The survival analysis in the ADIUVO observational study confirmed that of the ADIUVO randomized trial. Given the outcome of both studies, the number needed to treat is 55.
Dr. Berruti concluded his presentation of the ADIUVO study of adjuvant mitotane in adrenocortical carcinoma patients with the following take-home messages:
- Adrenocortical carcinoma patients at low-intermediate risk of recurrence after surgery are a minority; however, they show a far better prognosis than expected and do not benefit significantly from adjuvant mitotane
- The results of the ADIUVO study do not support the routine use of adjuvant mitotane in this subset of patients, who may thus avoid a potentially toxic treatment
- This is an important step toward the personalization of adrenocortical carcinoma care
Presented By: Alfredo Berruti, MD, The University of Brescia, Brescia, Italy
Co-Authors: Martin Fassnacht, Rossella Libè, Andrè Lacroix, Darko Kastelan, Harm Haak, Weibke Arlt, Bénédict Decoudier, Hélène Lasolle, Irina Bancos, Markus Quinkler, Maria Candida Barisson Villares Fragoso, Letizia Canu, Soraya Puglisi, Isabelle Bourdeau, Eric Baudin, Paola Berchialla, Felix Beuschlein, Jerome Bertherat, Massimo Terzolo
Affiliations: University Hospital, Department of Endocrinology Cochin Hospital, Service d'Endocrinologie et Centre de Recherche du CHUM (CRCHUM), Department of Endocrinology, University Hospital Centre, Zagreb, Croatia, Máxima Medisch Centrum, University of Birmingham, Birmingham, United Kingdom, Service d'Endocrinologie, Hôpital Robert Debré, Centre Hospitalier Universitaire Reims, Endocrinology Department, Reference Centre for Rare Pituitary Diseases HYPO, "Groupement Hospitalier Est" Hospices Civils de Lyon, Mayo Clinic, Rochester, MN, Endocrinology in Charlottenburg, Berlin, Germany, Serviço de Endocrinologia da Clínica de Bases do Instituto do Câncer do Estado de São Paulo, Department of Experimental and Clinical Biomedical Sciences, University of Florence, Florence, Italy, Internal Medicine Unit, Clinical and Biological Sciences Department, University of Turin, San Luigi Gonzaga University Hospital, Orbassano, Italy, Division of Endocrinology, Department of Medicine and Research Center, Centre Hospitalier de l'Université de Montréal (CHUM), Department of Nuclear Medicine and Endocrine Oncology, Gustave Roussy Cancer Campus, Villejuif, France, University of Turin, Torino, Italy, Endokrinologie, Diabetologie und Klinische Ernährung, Department of Endocrinology, Hôpital Cochin, Internal Medicine, Department of Clinical and Biological Sciences, San Luigi Gonzaga Hospital, University of Turin, Orbassano, Italy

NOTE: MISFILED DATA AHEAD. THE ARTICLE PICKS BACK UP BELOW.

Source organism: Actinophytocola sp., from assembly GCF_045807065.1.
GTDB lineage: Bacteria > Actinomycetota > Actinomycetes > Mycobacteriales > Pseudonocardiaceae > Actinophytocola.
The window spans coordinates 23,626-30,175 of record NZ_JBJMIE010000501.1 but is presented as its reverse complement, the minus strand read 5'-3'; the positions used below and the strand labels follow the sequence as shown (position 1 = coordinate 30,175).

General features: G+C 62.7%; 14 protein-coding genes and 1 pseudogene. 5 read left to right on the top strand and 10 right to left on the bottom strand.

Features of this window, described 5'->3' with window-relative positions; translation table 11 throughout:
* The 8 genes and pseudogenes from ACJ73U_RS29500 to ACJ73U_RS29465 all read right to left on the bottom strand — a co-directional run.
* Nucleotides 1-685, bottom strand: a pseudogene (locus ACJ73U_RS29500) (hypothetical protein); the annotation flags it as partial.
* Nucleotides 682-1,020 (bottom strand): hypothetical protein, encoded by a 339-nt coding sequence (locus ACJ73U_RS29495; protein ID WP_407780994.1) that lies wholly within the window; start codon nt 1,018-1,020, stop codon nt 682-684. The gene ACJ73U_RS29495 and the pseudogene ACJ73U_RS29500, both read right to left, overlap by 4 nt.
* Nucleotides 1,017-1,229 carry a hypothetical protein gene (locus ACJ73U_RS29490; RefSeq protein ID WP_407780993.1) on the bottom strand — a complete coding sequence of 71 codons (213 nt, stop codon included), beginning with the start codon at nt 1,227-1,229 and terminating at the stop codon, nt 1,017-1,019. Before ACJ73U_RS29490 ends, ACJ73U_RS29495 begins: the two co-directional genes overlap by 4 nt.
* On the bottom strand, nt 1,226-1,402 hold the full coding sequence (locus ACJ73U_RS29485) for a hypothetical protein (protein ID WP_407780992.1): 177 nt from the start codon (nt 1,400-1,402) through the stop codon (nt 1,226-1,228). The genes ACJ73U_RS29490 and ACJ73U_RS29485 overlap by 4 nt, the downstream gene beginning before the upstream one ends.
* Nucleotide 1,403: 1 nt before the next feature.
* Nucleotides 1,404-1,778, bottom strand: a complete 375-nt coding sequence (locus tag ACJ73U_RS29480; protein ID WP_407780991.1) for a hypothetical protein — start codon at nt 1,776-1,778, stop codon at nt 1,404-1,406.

Written By: Zachary Klaassen, MD, MSc – Urologic Oncologist, Assistant Professor of Urology, Georgia Cancer Center, Augusta University/Medical College of Georgia, @zklaassen_md on Twitter during the 2022 American Society of Clinical Oncology Genitourinary (ASCO GU) Cancers Symposium, Thursday Feb 17 – Saturday Feb 19, 2022